New Bedford explores relief for construction-weary businesses

By Brian Boyd
Source: The Standard Times
NEW BEDFORD — Worried that road construction projects were squeezing small businesses, the City Council asked city officials to look into ways they can provide relief for merchants hurt by detours and other disruptions.
The council voted Thursday night to request Mayor Jon Mitchell, the city’s Department of Public Infrastructure and the New Bedford Economic Development Council to explore options — whether loans, grants or tax relief — to help businesses in the near North End, off Route 18 in the downtown, and on Popes Island that have been harmed by various construction projects.
Speaking in favor of the request, Councilor David Alves focused in particular on work at the intersection of Route 18 and Coggeshall Street and the impact on businesses in the near North End.
“We have basically closed down the central artery to the commercial district,” Alves said.
Construction and related detours at the intersection started more than a month ago. The project was estimated to take three to six weeks at the time, but Alves said he was told construction could last another six or eight weeks. He said small businesses do most of the hiring in the city.
The work at the intersection is part of a $5 million project. The plan is to make improvements to a stretch of Acushnet Avenue from Coggeshall Street to Nash Road, creating a destination “international marketplace” out of that portion of the avenue.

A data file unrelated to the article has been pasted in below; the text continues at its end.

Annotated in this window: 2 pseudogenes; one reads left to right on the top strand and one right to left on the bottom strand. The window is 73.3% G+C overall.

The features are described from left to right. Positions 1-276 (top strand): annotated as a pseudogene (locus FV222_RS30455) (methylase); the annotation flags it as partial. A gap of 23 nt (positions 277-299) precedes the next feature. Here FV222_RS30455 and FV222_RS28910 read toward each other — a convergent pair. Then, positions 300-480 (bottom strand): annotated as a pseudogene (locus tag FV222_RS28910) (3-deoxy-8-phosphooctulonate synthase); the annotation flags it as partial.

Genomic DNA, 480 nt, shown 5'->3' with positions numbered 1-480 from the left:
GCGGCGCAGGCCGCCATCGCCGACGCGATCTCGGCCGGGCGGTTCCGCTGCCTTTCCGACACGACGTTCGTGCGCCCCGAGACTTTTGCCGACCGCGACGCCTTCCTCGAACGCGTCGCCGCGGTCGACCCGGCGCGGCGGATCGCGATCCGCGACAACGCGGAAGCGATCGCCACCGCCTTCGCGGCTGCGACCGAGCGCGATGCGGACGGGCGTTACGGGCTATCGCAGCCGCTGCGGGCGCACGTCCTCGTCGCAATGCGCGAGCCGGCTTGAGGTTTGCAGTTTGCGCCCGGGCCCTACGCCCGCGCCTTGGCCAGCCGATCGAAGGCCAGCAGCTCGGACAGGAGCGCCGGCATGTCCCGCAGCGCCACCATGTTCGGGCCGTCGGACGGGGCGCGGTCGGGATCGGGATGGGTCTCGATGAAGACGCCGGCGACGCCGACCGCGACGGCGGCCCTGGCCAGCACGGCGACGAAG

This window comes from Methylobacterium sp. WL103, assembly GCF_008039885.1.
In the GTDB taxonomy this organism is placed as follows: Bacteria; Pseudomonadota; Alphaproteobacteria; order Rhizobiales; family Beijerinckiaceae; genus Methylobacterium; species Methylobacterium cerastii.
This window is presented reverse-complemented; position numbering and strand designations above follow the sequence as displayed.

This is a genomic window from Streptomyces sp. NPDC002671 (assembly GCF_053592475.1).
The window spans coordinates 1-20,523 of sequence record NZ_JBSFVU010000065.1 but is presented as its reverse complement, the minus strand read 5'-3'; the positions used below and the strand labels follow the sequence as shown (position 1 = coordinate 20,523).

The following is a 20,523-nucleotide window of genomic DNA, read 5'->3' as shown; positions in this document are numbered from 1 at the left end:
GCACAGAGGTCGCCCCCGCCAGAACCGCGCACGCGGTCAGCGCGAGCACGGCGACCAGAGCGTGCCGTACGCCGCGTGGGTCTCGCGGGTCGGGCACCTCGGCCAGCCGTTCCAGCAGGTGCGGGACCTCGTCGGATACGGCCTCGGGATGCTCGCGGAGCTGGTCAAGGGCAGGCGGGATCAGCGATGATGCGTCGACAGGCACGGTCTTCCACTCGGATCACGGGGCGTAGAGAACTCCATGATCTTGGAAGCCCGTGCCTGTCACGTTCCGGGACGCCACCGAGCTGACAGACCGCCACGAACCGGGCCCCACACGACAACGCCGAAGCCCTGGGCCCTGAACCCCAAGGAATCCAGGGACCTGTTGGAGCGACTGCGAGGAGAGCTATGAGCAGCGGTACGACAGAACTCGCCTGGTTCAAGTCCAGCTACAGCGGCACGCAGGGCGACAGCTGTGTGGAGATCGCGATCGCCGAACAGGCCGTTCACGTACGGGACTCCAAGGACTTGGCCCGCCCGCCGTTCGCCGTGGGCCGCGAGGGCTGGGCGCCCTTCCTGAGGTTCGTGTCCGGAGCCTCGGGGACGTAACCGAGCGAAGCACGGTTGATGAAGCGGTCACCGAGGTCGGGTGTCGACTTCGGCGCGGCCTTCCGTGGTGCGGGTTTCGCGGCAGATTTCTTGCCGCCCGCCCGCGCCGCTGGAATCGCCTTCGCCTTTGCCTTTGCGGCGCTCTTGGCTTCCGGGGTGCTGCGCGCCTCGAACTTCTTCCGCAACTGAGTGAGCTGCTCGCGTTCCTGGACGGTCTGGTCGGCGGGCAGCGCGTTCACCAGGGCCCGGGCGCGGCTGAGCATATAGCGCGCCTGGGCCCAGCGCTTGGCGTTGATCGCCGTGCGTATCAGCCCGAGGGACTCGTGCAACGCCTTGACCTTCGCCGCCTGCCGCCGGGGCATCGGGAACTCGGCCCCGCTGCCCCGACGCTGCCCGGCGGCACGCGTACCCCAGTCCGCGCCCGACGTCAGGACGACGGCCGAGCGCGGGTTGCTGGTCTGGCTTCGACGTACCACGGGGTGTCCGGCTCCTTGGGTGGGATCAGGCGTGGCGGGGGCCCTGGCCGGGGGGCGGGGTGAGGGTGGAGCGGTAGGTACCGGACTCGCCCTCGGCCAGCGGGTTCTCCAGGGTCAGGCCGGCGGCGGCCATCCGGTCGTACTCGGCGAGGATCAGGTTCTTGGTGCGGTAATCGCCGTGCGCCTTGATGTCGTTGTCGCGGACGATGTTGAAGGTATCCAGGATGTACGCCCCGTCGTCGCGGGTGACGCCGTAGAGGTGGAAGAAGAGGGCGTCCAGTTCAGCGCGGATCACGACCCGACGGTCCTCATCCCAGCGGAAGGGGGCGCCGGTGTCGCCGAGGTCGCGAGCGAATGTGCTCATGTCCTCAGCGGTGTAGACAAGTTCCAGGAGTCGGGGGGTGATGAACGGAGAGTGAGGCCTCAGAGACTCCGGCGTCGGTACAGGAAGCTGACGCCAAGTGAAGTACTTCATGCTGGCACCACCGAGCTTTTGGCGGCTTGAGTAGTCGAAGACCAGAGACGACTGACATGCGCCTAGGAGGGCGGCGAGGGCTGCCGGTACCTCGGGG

Antonios Erotokritakis, who owns The Golden Greek Restaurant with his wife Mary, said in an interview earlier in the day that the construction was hurting their business.
A group of loyal customers is making the effort to eat at the restaurant, located on Acushnet Avenue near the intersection with Coggeshall Street, despite the disruption, Erotokritakis said. But other customers have told him they will wait until construction is done before they return, he said.
“It has a big effect on business,” he said.
Erotokritakis said he doesn’t want to close his restaurant until the work is completed, because of the loyal customers who are still coming and his employees.
Some retailers have seen their business drop by 35 percent to 45 percent in recent months, according to city councilors.
Alves said options may include loans through the economic development council or property tax relief.
Councilor Bruce Duarte Jr. said he wants the city to see whether the state or federal government could provide some assistance to businesses.
“They have taken a hit,” Duarte said.
Erotokritakis said earlier he has heard of different suggestions for relief, including tax relief.
“I never look for handouts,” he added. “We’ll try to make it through right now. We will somehow.”
May 25, 2012 12:00 AM
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